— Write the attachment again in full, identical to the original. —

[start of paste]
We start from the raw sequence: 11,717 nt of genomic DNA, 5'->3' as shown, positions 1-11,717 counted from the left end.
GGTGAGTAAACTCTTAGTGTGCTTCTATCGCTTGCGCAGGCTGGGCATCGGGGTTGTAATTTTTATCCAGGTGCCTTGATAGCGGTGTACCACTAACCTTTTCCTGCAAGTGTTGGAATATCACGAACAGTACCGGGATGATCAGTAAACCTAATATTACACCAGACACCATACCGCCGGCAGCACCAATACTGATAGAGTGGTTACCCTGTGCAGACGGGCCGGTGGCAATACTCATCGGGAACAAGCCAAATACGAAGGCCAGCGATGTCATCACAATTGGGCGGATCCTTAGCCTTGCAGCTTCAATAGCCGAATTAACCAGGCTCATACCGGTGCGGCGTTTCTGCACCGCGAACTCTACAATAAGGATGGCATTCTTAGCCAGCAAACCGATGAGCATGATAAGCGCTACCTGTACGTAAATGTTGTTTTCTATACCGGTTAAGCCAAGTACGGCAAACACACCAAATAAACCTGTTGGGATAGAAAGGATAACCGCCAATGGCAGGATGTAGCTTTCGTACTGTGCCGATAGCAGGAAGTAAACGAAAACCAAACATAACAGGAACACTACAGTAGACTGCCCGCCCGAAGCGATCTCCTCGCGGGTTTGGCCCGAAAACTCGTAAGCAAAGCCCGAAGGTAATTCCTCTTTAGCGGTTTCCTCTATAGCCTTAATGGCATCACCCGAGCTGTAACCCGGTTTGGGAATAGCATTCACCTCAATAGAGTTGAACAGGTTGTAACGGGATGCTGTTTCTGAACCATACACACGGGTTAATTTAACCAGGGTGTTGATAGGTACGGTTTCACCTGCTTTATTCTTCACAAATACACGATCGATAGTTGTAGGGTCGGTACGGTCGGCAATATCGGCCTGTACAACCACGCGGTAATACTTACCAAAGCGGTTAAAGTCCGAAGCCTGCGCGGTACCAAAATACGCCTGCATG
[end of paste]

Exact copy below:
We start from the raw sequence: 11,717 nt of genomic DNA, 5'->3' as shown, positions 1-11,717 counted from the left end.
GGTGAGTAAACTCTTAGTGTGCTTCTATCGCTTGCGCAGGCTGGGCATCGGGGTTGTAATTTTTATCCAGGTGCCTTGATAGCGGTGTACCACTAACCTTTTCCTGCAAGTGTTGGAATATCACGAACAGTACCGGGATGATCAGTAAACCTAATATTACACCAGACACCATACCGCCGGCAGCACCAATACTGATAGAGTGGTTACCCTGTGCAGACGGGCCGGTGGCAATACTCATCGGGAACAAGCCAAATACGAAGGCCAGCGATGTCATCACAATTGGGCGGATCCTTAGCCTTGCAGCTTCAATAGCCGAATTAACCAGGCTCATACCGGTGCGGCGTTTCTGCACCGCGAACTCTACAATAAGGATGGCATTCTTAGCCAGCAAACCGATGAGCATGATAAGCGCTACCTGTACGTAAATGTTGTTTTCTATACCGGTTAAGCCAAGTACGGCAAACACACCAAATAAACCTGTTGGGATAGAAAGGATAACCGCCAATGGCAGGATGTAGCTTTCGTACTGTGCCGATAGCAGGAAGTAAACGAAAACCAAACATAACAGGAACACTACAGTAGACTGCCCGCCCGAAGCGATCTCCTCGCGGGTTTGGCCCGAAAACTCGTAAGCAAAGCCCGAAGGTAATTCCTCTTTAGCGGTTTCCTCTATAGCCTTAATGGCATCACCCGAGCTGTAACCCGGTTTGGGAATAGCATTCACCTCAATAGAGTTGAACAGGTTGTAACGGGATGCTGTTTCTGAACCATACACACGGGTTAATTTAACCAGGGTGTTGATAGGTACGGTTTCACCTGCTTTATTCTTCACAAATACACGATCGATAGTTGTAGGGTCGGTACGGTCGGCAATATCGGCCTGTACAACCACGCGGTAATACTTACCAAAGCGGTTAAAGTCCGAAGCCTGCGCGGTACCAAAATACGCCTGCATG